Section 1692g requires debt collectors to disclose, among other things, the “amount of the debt” a consumer owes. See 15 U.S.C. § 1692g(a)(1). While seemingly simple, this requirement can become thorny when the amount of the debt is subject to fees, interest, and other charges which can increase the amount of the debt owed daily.
The Miller Safe Harbor
In 2000, the Seventh Circuit adopted safe harbor language to address this issue. The language provided as follows:
As of the date of this letter, you owe $ [the exact amount due]. Because of interest, late charges, and other charges that may vary from day to day, the amount due on the day you pay may be greater. Hence, if you pay the amount shown above, an adjustment may be necessary after we receive your check, in which event we will inform you before depositing the check for collection. For further information, write the undersigned or call 1-800-[phone number].
Miller v. McCalla, Raymer, Padrick, Cobb, Nichols & Clark, L.L.C., 214 F.3d 872,876 (7th Cir. 2000). The court cautioned, however, that the language will only provide a safe harbor so long as the disclosure is accurate and there is nothing which obscures the language. Over time, other courts adopted the language and collection agencies began incorporating the language into their 1692g letters.
But when doesn’t the safe harbor language create a safe harbor?
A recent decision by the Seventh Circuit answers that questions and serves as a cautionary tale to those who choose to rely upon the Miller language. In Boucher v. Fin. Sys. Of Green Bay, 880 F.3d 362 (7th Cir. 2018), the debt collector sent a letter to a consumer seeking to collect a medical debt in Wisconsin. The letter included the Miller safe harbor language and provided:
As of the date of this letter, you owe $[a stated amount]. Because of interest, late charges, and other charges that may vary from day to day, the amount due on the day you pay may be greater. Hence, if you pay the amount shown above, an adjustment may be necessary after we receive your check. For further information, write to the above address or call [phone number].
Id. at 364 (emphasis supplied). The consumer sued, alleging that the language was “false, deceptive, or misleading” because state law prohibited debt collectors from imposing “late charges or other charges” (beyond interest) on medical debt. The consumer contended that the letter “falsely implies a possible outcome—the imposition of ‘late charges and other charges’—that cannot legally come to pass.” Id. at 367. The collection agency moved to dismiss the complaint asserting that there was no violation of the FDCPA because the language of the letter complied with the Miller safe harbor. While the trial court agreed with the collection agency and dismissed the complaint, the appellate court did not agree and reversed. Here’s why: the disclosure was not accurate under the applicable state law. While the letter stated that late charges and other fees might cause the balance to increase, the applicable state law did not allow for the recovery of late charges on medical debt. As put the by the court, “debt collectors cannot immunize themselves from FDCPA liability by blindly copying and pasting the Miller safe harbor language without regarding for whether that language is accurate under the circumstances.” Id. at 371.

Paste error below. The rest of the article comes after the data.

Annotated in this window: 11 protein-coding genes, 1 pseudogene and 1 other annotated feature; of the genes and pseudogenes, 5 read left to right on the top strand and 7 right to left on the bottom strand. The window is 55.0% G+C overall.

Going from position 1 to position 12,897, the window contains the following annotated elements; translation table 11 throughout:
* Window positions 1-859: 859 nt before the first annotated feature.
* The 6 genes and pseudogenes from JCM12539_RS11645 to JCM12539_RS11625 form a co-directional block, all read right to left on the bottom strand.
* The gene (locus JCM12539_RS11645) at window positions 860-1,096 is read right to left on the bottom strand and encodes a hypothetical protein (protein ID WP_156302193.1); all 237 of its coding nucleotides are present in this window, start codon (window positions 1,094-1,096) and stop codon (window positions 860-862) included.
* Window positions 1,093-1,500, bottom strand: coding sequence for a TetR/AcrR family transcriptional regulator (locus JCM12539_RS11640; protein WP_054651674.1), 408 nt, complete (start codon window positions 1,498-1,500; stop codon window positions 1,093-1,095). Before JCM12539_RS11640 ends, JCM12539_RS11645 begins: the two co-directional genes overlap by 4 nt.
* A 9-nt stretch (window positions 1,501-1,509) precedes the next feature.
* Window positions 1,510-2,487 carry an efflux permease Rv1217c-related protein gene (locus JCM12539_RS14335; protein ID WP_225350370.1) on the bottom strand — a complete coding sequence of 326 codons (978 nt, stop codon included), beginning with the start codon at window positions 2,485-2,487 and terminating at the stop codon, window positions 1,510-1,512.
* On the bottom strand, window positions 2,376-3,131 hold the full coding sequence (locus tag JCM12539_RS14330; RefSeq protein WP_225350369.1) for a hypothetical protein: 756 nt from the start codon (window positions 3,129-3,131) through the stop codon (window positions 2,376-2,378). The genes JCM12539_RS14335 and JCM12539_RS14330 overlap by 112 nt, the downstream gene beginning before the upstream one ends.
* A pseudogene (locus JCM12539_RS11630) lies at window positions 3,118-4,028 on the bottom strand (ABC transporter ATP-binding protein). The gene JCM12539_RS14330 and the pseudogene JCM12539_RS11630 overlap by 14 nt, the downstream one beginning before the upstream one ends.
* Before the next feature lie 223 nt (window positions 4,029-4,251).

Lessons to Be Learned
So what lessons can be learned from Boucher and the other cases litigating the “amount of debt”? Here are a few:
- The days of a one size fits all §1692g letter are gone. Demand letters need to be customized to the jurisdiction and to the underlying debt itself. Here’s why:
- The courts are split as to the proper language for §1692g letters. While most adhere to a literal interpretation of §1692g, there are outliers that do not.
- In certain states and depending upon the circumstances, certain fees may not be recoverable (as demonstrated in Boucher).
- Understand the debt you are collecting. Is the amount of the debt subject to change or is it static?
- If it is subject to change, then certain additional language is likely necessary to allow the consumer to ascertain what is owed (for example, the Miller safe harbor).
- If the debt is static, then a simpler letter may be in order and you certainly would not want to suggest the balance is subject to change.
- The Miller safe harbor language only works if:
- The language is accurate; and
- There is nothing else in the letter which overshadows or obscures the disclosure.
Boucher serves as a reminder that the Miller safe harbor is not a cure all but in fact, only works when the language is accurate considering the circumstances of the case. It also serves as a reminder of some other matters that should be considered when drafting initial 1692g letters or deciding which 1692g letter to use.